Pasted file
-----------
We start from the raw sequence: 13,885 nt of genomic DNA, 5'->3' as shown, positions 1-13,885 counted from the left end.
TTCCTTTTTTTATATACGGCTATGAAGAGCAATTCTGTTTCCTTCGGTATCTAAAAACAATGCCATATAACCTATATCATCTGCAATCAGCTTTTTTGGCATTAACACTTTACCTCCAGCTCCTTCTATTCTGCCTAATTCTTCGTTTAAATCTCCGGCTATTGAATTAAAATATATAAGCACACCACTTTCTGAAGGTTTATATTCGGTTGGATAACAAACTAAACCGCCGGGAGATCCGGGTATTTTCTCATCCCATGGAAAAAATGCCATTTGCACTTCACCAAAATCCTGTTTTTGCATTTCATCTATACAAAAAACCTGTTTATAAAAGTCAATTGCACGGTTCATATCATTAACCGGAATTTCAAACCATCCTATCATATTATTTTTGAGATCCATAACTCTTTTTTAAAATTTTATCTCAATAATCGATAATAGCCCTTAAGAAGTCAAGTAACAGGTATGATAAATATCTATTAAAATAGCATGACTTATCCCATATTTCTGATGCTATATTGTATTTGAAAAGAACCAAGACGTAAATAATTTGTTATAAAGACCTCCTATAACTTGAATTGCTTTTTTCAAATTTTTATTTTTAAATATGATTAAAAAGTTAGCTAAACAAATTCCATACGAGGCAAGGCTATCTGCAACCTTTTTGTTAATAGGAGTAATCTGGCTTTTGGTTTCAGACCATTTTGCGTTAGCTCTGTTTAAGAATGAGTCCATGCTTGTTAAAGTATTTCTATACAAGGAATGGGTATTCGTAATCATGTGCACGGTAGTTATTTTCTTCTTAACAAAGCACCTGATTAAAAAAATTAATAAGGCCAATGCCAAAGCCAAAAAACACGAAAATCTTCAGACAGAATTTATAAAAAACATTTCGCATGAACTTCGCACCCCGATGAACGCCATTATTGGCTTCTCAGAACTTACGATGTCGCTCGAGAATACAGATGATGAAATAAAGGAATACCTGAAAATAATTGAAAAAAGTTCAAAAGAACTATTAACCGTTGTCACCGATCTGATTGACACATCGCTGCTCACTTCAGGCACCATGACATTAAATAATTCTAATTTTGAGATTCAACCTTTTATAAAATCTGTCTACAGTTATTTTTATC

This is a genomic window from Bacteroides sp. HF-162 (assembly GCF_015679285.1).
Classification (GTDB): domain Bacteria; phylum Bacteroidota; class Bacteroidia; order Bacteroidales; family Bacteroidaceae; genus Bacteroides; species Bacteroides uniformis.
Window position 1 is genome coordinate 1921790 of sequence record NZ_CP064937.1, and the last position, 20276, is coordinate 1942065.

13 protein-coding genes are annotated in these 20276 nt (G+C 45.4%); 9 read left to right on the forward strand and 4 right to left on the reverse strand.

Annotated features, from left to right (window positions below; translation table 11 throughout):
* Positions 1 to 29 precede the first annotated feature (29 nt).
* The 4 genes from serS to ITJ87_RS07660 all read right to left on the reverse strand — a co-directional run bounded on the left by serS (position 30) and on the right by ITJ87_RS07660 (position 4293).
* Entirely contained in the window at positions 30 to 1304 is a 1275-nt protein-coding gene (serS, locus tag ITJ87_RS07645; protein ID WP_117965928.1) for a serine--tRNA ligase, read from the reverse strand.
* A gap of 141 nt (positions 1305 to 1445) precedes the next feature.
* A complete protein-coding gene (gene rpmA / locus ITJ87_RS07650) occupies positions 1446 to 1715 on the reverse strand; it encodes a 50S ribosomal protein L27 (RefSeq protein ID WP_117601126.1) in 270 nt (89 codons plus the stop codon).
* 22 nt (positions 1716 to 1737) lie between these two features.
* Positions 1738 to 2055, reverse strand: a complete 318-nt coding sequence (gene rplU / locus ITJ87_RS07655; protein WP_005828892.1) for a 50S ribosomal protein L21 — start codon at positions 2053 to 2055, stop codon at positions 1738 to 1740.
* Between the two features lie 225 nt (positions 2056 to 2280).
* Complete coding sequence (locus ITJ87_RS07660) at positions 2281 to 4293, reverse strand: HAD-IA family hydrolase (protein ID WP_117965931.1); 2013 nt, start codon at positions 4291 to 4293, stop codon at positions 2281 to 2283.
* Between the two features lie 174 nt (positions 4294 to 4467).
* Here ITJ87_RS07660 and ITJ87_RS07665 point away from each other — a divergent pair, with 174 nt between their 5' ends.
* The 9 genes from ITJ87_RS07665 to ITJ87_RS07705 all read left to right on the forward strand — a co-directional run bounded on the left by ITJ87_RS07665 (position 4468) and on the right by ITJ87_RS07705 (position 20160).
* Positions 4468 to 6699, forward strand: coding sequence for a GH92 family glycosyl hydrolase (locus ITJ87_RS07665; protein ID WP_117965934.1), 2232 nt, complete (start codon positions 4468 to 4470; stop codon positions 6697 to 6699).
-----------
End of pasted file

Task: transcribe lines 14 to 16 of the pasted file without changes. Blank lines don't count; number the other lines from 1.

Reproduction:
* Positions 1738 to 2055, reverse strand: a complete 318-nt coding sequence (gene rplU / locus ITJ87_RS07655; protein WP_005828892.1) for a 50S ribosomal protein L21 — start codon at positions 2053 to 2055, stop codon at positions 1738 to 1740.
* Between the two features lie 225 nt (positions 2056 to 2280).
* Complete coding sequence (locus ITJ87_RS07660) at positions 2281 to 4293, reverse strand: HAD-IA family hydrolase (protein ID WP_117965931.1); 2013 nt, start codon at positions 4291 to 4293, stop codon at positions 2281 to 2283.